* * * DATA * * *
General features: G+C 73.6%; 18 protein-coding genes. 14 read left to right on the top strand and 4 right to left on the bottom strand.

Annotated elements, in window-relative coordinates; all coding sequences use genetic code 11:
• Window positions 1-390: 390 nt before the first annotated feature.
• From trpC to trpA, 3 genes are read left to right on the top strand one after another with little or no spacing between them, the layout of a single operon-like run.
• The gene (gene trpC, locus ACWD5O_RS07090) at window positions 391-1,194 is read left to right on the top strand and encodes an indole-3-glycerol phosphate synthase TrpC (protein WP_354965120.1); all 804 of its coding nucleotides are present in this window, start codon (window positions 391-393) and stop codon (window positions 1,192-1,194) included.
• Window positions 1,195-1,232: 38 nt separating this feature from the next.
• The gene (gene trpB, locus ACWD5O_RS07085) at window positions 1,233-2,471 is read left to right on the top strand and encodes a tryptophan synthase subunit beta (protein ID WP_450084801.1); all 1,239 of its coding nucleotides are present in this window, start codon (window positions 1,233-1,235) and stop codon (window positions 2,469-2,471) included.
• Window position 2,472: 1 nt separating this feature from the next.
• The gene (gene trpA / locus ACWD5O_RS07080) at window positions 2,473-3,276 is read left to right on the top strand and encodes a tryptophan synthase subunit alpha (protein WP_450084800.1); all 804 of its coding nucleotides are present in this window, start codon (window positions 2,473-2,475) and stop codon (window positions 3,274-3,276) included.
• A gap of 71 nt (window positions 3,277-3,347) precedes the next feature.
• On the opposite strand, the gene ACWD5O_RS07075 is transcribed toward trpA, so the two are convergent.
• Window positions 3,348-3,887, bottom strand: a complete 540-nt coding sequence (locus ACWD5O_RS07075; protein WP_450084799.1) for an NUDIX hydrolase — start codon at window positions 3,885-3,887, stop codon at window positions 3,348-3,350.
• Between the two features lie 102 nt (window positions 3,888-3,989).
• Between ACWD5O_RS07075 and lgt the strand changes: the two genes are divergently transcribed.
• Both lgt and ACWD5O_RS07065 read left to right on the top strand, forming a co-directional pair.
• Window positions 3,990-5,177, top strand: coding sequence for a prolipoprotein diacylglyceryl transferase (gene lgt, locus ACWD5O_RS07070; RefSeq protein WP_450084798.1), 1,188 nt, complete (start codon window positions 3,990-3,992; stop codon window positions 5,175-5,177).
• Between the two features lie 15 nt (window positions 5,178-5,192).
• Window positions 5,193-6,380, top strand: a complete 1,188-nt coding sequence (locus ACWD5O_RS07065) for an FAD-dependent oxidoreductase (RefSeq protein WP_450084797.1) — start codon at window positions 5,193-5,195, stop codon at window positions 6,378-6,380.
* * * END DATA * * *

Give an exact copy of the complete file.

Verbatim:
General features: G+C 73.6%; 18 protein-coding genes. 14 read left to right on the top strand and 4 right to left on the bottom strand.

Annotated elements, in window-relative coordinates; all coding sequences use genetic code 11:
• Window positions 1-390: 390 nt before the first annotated feature.
• From trpC to trpA, 3 genes are read left to right on the top strand one after another with little or no spacing between them, the layout of a single operon-like run.
• The gene (gene trpC, locus ACWD5O_RS07090) at window positions 391-1,194 is read left to right on the top strand and encodes an indole-3-glycerol phosphate synthase TrpC (protein WP_354965120.1); all 804 of its coding nucleotides are present in this window, start codon (window positions 391-393) and stop codon (window positions 1,192-1,194) included.
• Window positions 1,195-1,232: 38 nt separating this feature from the next.
• The gene (gene trpB, locus ACWD5O_RS07085) at window positions 1,233-2,471 is read left to right on the top strand and encodes a tryptophan synthase subunit beta (protein ID WP_450084801.1); all 1,239 of its coding nucleotides are present in this window, start codon (window positions 1,233-1,235) and stop codon (window positions 2,469-2,471) included.
• Window position 2,472: 1 nt separating this feature from the next.
• The gene (gene trpA / locus ACWD5O_RS07080) at window positions 2,473-3,276 is read left to right on the top strand and encodes a tryptophan synthase subunit alpha (protein WP_450084800.1); all 804 of its coding nucleotides are present in this window, start codon (window positions 2,473-2,475) and stop codon (window positions 3,274-3,276) included.
• A gap of 71 nt (window positions 3,277-3,347) precedes the next feature.
• On the opposite strand, the gene ACWD5O_RS07075 is transcribed toward trpA, so the two are convergent.
• Window positions 3,348-3,887, bottom strand: a complete 540-nt coding sequence (locus ACWD5O_RS07075; protein WP_450084799.1) for an NUDIX hydrolase — start codon at window positions 3,885-3,887, stop codon at window positions 3,348-3,350.
• Between the two features lie 102 nt (window positions 3,888-3,989).
• Between ACWD5O_RS07075 and lgt the strand changes: the two genes are divergently transcribed.
• Both lgt and ACWD5O_RS07065 read left to right on the top strand, forming a co-directional pair.
• Window positions 3,990-5,177, top strand: coding sequence for a prolipoprotein diacylglyceryl transferase (gene lgt, locus ACWD5O_RS07070; RefSeq protein WP_450084798.1), 1,188 nt, complete (start codon window positions 3,990-3,992; stop codon window positions 5,175-5,177).
• Between the two features lie 15 nt (window positions 5,178-5,192).
• Window positions 5,193-6,380, top strand: a complete 1,188-nt coding sequence (locus ACWD5O_RS07065) for an FAD-dependent oxidoreductase (RefSeq protein WP_450084797.1) — start codon at window positions 5,193-5,195, stop codon at window positions 6,378-6,380.